Target: Richard Hatcher, Director of the Oklahoma Department of Wildlife Conservation
Goal: Save the declining population of the Texas horned lizard
Once a thriving species, the Texas horned lizard now faces extinction. Due to various human impacts, this unique lizard cannot thrive without protection. Currently, the Texas horned lizard, also known as the “horny toad,” is not listed as a state endangered species in Oklahoma. Help urge the Oklahoma Department of Wildlife Conservation to officially protect this incredible reptile.
The Texas horned lizard has small spikes on its body as well as tiny horns on its head. When threatened by predators, the horned lizard will puff up to appear larger than its actual size. This defense mechanism makes the lizard look like a fat toad, giving it the nickname of “horny toad.” The Texas horned lizard has experienced declines in all parts of its habitat range from Texas to areas in the Midwest and the Southwest.
Especially in Oklahoma, the horny toad is now considered rare or absent in parts of the state where it once roamed. Numerous factors are to blame for the reduction of the Texas horned lizard: Habitat destruction from human development, pesticide use, and invasive fire ants are the main causes of horny toad deaths. Since this reptile mostly feeds on harvester ants, pesticides and the non-native fire ants kill the lizard’s main food source. Increased drought from climate change and illegal collection for pet trade also impact the success of this species.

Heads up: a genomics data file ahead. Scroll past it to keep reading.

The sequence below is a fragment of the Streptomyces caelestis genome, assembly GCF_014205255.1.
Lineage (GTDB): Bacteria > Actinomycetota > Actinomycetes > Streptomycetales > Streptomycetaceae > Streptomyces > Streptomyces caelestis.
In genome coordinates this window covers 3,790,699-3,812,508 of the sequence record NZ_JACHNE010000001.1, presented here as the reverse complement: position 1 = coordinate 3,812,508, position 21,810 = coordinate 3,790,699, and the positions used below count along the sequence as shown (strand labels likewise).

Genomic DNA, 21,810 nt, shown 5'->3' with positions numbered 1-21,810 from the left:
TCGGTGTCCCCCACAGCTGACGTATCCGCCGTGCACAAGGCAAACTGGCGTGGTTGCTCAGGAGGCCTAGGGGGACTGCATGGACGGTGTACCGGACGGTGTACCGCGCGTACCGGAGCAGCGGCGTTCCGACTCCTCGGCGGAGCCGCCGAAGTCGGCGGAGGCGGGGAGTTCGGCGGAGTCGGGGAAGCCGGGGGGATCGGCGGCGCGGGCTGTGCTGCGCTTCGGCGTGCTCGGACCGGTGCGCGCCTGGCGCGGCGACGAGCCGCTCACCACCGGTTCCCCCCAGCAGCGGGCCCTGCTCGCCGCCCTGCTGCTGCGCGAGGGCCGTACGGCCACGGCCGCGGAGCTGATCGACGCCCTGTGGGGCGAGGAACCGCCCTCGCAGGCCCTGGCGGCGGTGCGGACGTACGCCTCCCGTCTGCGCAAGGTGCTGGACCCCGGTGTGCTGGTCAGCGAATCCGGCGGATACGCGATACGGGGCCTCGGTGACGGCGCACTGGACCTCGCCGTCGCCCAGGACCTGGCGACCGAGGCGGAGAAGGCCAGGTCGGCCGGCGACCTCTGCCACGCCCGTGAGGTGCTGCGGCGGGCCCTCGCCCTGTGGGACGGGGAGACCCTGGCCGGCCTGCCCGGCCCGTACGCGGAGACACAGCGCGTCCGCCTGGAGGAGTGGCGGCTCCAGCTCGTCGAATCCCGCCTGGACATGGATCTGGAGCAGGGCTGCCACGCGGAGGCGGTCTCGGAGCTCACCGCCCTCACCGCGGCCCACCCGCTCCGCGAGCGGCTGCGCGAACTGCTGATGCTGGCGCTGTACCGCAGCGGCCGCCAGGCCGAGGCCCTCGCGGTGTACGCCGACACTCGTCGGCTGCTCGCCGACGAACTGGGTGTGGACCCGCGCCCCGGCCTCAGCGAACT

Twenty percent of the world’s reptiles are considered endangered or are vulnerable to extinction. By signing this petition, you are urging the state of Oklahoma to regard this lizard as endangered so proper conservation efforts can take effect. Take action now to save Oklahoma’s native lizard species.
Dear Director Hatcher,
The Texas horned lizard is in decline in Oklahoma. Once a prominent reptile species in the state, this unique lizard is rarely seen in some areas. Due to human impacts such as development, overuse of pesticides, and illegal trapping, this “horny toad” will never thrive without help. The horned lizard’s food source, harvester ants, are also declining because of non-native fire ants. Conservation efforts must be enforced to save this reptile species.
Currently, Oklahoma does not regard the Texas horned toad as an endangered species. This must change. The lizard plays an important factor in the arid and semi-arid ecosystem in which it thrives. Protect this lizard from becoming part of the 20 percent of the world’s reptiles that face extinction. I urge you to please take action to enforce the survival of the Texas horned lizard in Oklahoma.
[Your Name Here]
Photo credit: Four Corners School of Outdoor Education via Flickr